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Flexible Scheduling of Software with Logical Execution Time Constraints*. Stefan Resmerita and Patricia Derler University of Salzburg, Austria *UC Berkeley, USA. Introduction. Scope: Embedded software aplications Set of periodic tasks with predictable timing behavior Preemptive scheduling

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Flexible scheduling of software with logical execution time constraints

Flexible Scheduling of Software with Logical Execution Time Constraints*

Stefan Resmerita and Patricia Derler

University of Salzburg, Austria

*UC Berkeley, USA


Introduction
Introduction Constraints*

  • Scope: Embedded software aplications

    • Set of periodic tasks with predictable timing behavior

    • Preemptive scheduling

    • Event-triggered tasks

  • Problem: Predictability is achieved by restricting the set of feasible schedules

  • Aim: Relax scheduling restrictions while preserving predictability

2


The let programming model
The LET Programming Model Constraints*

  • Specification of logical execution times for tasks

    • Giotto, TDL, HTL, xGiotto, FTOS

  • Implementation

    • Dedicated runtime system

3


Main runtime operations
Main Runtime Operations Constraints*

  • Update outputs at LET end

  • Invoke task at LET start

    • Update inputs

    • Release task for execution

4


Scheduling
Scheduling Constraints*

  • High-level: scheduling of operations

    • Static schedule compiled into a „timing program“

    • Platform independent

  • Low-level: scheduling of task executions

    • Platform dependent

    • May use any policy (e.g., FPS, EDF)

    • Schedulability test uses WCET information

  • What if the system is not schedulable?

5


Trade offs
Trade-offs Constraints*

  • Increased predictability

    • Separation of timing from functionality

    • Separation of reactivity from scheduling

  • Platform independence

    • Portable timing program

  • Performance costs

    • Application performance (response time)

    • Platform requirements (memory/time)

    • Processor utilization (idle time)

6


This work
This Work Constraints*

  • Provides a methodology for obtaining more flexible high-level schedules

  • Keep predictability

  • Increase processor utilization

  • Cost: Portability is reduced

    • Provide tool support

7


Enlarging scheduling margins
Enlarging Scheduling Margins Constraints*

  • Use more information about

    • Execution times of tasks

    • Predictability of inputs

    • Low-level scheduling

8


Common task structures

PowerOn Constraints*

4ms

8ms_A

8ms_B

16ms

Common Task Structures

  • Shared memory

  • Internal dispatching

  • Offsets

  • Example (Two tasks)

    • Periods: 4 and 8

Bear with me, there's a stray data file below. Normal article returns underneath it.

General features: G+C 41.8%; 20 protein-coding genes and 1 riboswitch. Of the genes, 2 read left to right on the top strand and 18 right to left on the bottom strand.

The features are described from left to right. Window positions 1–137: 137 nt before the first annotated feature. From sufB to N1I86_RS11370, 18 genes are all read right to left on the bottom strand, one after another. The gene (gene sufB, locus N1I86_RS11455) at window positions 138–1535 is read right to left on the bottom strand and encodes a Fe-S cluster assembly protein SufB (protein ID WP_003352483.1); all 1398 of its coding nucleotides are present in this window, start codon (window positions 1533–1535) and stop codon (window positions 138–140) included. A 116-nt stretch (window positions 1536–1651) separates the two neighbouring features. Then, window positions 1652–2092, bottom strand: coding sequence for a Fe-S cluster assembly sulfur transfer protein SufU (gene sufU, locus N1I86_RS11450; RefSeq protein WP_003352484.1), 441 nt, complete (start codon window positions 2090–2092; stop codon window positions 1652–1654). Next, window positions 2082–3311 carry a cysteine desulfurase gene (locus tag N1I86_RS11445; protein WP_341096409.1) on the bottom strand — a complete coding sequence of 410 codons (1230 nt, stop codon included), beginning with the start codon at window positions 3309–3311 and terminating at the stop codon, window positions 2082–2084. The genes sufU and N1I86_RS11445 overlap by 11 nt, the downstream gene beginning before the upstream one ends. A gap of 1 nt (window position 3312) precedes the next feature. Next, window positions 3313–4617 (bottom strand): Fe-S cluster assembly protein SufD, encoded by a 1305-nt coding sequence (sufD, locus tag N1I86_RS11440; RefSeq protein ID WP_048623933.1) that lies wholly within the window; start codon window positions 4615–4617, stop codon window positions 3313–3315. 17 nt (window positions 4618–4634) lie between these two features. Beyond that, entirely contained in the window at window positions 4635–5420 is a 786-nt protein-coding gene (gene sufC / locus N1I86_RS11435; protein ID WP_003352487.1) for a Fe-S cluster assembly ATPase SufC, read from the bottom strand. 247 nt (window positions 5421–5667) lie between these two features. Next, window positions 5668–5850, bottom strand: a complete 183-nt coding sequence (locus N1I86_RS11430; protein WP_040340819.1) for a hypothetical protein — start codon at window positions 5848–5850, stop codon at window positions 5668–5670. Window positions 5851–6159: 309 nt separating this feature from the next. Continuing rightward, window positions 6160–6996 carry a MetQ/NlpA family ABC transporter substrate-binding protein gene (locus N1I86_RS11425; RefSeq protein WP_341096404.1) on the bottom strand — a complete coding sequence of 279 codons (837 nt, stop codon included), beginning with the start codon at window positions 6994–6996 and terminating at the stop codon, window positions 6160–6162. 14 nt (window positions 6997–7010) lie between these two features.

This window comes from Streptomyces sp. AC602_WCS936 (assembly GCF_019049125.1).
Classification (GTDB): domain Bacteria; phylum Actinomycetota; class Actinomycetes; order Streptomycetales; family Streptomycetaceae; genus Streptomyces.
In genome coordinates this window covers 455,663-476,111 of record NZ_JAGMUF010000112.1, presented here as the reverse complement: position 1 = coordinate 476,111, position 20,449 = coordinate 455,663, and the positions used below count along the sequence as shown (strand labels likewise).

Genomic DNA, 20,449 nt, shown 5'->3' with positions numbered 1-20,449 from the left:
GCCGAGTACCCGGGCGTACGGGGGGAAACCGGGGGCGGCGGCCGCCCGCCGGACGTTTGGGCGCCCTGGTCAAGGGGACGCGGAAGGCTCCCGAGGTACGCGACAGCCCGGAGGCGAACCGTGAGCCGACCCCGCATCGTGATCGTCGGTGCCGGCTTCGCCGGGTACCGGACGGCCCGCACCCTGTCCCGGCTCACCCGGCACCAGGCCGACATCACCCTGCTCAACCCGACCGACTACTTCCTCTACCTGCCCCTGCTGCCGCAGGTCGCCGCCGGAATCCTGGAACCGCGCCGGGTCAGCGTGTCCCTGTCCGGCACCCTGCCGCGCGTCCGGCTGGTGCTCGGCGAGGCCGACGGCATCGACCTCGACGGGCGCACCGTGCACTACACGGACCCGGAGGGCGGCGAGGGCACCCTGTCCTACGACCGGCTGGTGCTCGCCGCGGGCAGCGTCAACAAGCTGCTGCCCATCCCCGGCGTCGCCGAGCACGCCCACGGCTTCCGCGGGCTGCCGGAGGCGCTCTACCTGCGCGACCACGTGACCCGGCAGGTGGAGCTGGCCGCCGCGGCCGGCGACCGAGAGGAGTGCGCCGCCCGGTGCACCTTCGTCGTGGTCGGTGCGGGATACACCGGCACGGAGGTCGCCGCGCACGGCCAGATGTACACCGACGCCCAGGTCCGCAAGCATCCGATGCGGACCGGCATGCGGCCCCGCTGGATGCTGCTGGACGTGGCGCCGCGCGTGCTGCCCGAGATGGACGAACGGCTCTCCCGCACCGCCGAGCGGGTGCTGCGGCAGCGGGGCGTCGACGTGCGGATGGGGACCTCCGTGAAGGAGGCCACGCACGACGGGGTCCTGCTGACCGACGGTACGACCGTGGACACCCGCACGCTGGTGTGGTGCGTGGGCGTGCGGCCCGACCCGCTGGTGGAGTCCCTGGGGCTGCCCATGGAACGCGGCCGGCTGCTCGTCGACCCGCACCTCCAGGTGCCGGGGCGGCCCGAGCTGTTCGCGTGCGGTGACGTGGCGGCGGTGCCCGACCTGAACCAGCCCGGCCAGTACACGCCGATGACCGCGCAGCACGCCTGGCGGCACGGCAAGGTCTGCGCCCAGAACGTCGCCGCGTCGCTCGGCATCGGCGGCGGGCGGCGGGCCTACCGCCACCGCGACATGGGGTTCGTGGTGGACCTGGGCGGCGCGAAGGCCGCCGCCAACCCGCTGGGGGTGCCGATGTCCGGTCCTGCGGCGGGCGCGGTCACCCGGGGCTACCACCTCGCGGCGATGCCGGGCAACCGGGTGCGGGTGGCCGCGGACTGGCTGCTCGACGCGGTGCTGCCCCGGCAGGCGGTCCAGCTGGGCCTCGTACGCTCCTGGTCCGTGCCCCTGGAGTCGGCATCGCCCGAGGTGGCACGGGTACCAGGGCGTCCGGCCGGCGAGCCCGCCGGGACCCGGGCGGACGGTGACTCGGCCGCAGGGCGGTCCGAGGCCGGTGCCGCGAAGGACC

• Offsets: 2 and 4

0

2

4

6

8

10

12

9


Case 1 reading from sensors
Case 1: Reading from Sensors Constraints*

  • Internal port p is connected to a sensor

  • The variable p is updated at tLs(T)

  • δ(T,p): minimun execution time of T

    up to accessing p

  • Task T can be started at time

    tr = tLs(T) – δ(T,p)

10


Case 2 reading from let based tasks
Case 2: Reading from LET-Based Tasks Constraints*

  • Ports p1 and p2 are updated from tasks T1 and T2, respectively, at the end of their LETs

    tr =max{tLe(T1) – δ(T,p1), tLe(T2) – δ(T,p2)}

11


Modified operational requirements
Modified Operational Requirements Constraints*

(O1) Update task outputs at LET end

(O2) Update inputs connected to sensors at LET start

(O3) Update input ports connected to LET tasks at the end of the source task‘s LET

(O4) Release task T at time tr tLs(T) such that

  • No input port connected to a sensor is accessed before tLs(T)

  • Every port that is accessed before tLs(T) has a constant value between the moment of the access and tLs(T)

12


Computation of early release times
Computation of Early Release Times Constraints*

  • Formally:

(1)

13


Main result
Main Result Constraints*

14


Schedulability
Schedulability Constraints*

  • Assumption:

    The system with classical release times is schedulable.

  • Question:

    Is the system with release margins schedulable?

  • Answer:

    Depends on the underlying scheduling algorithm

15



Fixed priority scheduling
Fixed-Priority Scheduling Constraints*

  • Counter-example (T1 has higher priority):

  • Conservative solution: use only the minimum margin

Classical case: No missed deadline

Early release of T1 leads to a missed deadline for T2

17


Our approach dual priority scheduling
Our Approach: Dual-Priority Scheduling Constraints*

  • Assign a dual priority to each LET-based task

    • All dual priorities are lower than all nominal ones

  • A task is scheduled by FPS:

    • With nominal priority inside its LET

    • With dual priority outside its LET

  • Effect: a task is executed outside its LET only if the CPU would be otherwise idle!

  • DP scheduling is as predictable as FPS

18


Mixing events in
Mixing Events in Constraints*

  • DPS can be used in systems containing also event-triggered tasks

  • Event-triggered tasks are always scheduled with nominal priorities

    Theorem 3: If event triggered tasks have lower priorities than LET-based tasks, then their response times remain the same or decrease when using release margins with DPS instead of classical release times with FPS.

19


Application example
Application Example Constraints*

Inverted pendulum:

20


Evaluation of dps
Evaluation of DPS Constraints*

21


Conclusions
Conclusions Constraints*

  • Approach for relaxed scheduling contraints

  • Usage of execution time information beyond just WCET

  • Employ timing predictability offered by LET to improve scheduling of the application

  • Static scheduling, fully automatic

  • Further work: dynamic scheduling, evaluation

22


Thank you

Thank you! Constraints*


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